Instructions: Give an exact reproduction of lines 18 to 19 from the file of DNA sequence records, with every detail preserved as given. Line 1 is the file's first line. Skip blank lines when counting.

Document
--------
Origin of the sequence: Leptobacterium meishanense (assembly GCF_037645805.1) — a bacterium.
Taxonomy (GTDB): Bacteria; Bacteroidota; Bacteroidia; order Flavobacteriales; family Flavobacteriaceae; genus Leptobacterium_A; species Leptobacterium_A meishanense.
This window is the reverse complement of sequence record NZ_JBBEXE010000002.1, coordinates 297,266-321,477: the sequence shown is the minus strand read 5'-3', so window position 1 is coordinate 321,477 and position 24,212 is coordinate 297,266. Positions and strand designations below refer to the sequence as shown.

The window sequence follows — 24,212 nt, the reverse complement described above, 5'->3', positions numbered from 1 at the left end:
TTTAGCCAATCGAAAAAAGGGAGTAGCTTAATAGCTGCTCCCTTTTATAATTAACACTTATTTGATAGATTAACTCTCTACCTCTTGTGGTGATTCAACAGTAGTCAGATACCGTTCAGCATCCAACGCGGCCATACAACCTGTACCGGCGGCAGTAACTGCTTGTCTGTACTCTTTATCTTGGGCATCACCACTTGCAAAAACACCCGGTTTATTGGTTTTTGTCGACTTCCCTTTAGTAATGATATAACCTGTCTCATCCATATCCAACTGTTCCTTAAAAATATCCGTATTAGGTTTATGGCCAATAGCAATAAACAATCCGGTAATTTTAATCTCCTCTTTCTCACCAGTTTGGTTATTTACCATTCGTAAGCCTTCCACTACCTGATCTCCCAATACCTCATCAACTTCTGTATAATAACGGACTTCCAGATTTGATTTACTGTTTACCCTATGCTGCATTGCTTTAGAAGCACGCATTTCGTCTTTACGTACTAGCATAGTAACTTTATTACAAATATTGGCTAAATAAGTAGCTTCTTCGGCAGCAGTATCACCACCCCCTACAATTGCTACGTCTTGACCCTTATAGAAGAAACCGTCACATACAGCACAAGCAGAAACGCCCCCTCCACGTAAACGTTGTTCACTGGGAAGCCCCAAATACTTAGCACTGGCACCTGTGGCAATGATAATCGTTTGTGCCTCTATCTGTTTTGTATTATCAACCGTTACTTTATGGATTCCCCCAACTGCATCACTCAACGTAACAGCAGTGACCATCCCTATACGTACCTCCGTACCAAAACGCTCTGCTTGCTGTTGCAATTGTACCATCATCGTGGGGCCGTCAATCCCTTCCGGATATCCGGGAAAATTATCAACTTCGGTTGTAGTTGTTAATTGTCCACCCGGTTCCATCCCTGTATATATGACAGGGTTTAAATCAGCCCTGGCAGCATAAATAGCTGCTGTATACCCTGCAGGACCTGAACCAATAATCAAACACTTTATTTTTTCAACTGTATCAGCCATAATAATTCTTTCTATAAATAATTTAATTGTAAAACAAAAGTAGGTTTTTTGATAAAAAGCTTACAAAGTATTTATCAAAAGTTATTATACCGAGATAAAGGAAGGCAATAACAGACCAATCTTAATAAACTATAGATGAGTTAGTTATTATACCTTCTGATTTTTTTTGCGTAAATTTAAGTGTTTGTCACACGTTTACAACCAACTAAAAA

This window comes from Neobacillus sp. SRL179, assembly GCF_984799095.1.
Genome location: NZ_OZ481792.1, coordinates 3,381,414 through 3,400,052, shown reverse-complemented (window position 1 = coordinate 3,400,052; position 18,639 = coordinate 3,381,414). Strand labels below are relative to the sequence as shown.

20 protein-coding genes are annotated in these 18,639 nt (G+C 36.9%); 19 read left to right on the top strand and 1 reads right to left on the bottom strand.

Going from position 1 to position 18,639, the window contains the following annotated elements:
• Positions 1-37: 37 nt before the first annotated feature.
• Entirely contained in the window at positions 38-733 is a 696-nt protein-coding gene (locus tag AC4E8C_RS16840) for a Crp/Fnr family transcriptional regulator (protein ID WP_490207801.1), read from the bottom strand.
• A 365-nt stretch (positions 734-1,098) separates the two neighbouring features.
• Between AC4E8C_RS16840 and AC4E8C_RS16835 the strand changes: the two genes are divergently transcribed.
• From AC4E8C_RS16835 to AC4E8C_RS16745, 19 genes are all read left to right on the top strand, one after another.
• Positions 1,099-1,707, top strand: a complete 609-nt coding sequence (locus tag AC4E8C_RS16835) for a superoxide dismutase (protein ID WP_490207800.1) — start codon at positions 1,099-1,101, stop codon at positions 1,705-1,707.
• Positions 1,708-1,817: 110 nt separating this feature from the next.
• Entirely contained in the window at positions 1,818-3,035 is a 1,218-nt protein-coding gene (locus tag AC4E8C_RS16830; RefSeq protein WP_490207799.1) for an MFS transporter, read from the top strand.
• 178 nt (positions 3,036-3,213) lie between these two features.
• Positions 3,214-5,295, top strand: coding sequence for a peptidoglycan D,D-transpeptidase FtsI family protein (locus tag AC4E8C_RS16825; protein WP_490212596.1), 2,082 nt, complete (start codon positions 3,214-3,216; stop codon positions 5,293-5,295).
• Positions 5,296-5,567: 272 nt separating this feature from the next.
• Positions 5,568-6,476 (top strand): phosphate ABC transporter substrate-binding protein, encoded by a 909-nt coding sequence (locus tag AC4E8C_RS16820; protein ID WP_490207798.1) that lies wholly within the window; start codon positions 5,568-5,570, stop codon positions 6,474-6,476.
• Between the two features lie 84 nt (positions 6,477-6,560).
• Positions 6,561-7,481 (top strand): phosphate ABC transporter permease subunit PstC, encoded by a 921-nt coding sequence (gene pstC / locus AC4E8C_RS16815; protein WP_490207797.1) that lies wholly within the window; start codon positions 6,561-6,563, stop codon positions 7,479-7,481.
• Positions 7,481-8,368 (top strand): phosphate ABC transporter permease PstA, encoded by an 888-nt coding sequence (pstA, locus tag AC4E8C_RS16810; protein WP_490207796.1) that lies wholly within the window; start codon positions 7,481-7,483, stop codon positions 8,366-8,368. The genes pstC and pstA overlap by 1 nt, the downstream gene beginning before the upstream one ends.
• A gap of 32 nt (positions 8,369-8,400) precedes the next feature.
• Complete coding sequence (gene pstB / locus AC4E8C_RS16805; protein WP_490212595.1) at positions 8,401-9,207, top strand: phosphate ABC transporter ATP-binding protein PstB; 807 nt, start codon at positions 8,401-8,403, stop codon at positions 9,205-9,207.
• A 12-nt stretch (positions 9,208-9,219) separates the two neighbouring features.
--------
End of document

• 178 nt (positions 3,036-3,213) lie between these two features.
• Positions 3,214-5,295, top strand: coding sequence for a peptidoglycan D,D-transpeptidase FtsI family protein (locus tag AC4E8C_RS16825; protein WP_490212596.1), 2,082 nt, complete (start codon positions 3,214-3,216; stop codon positions 5,293-5,295).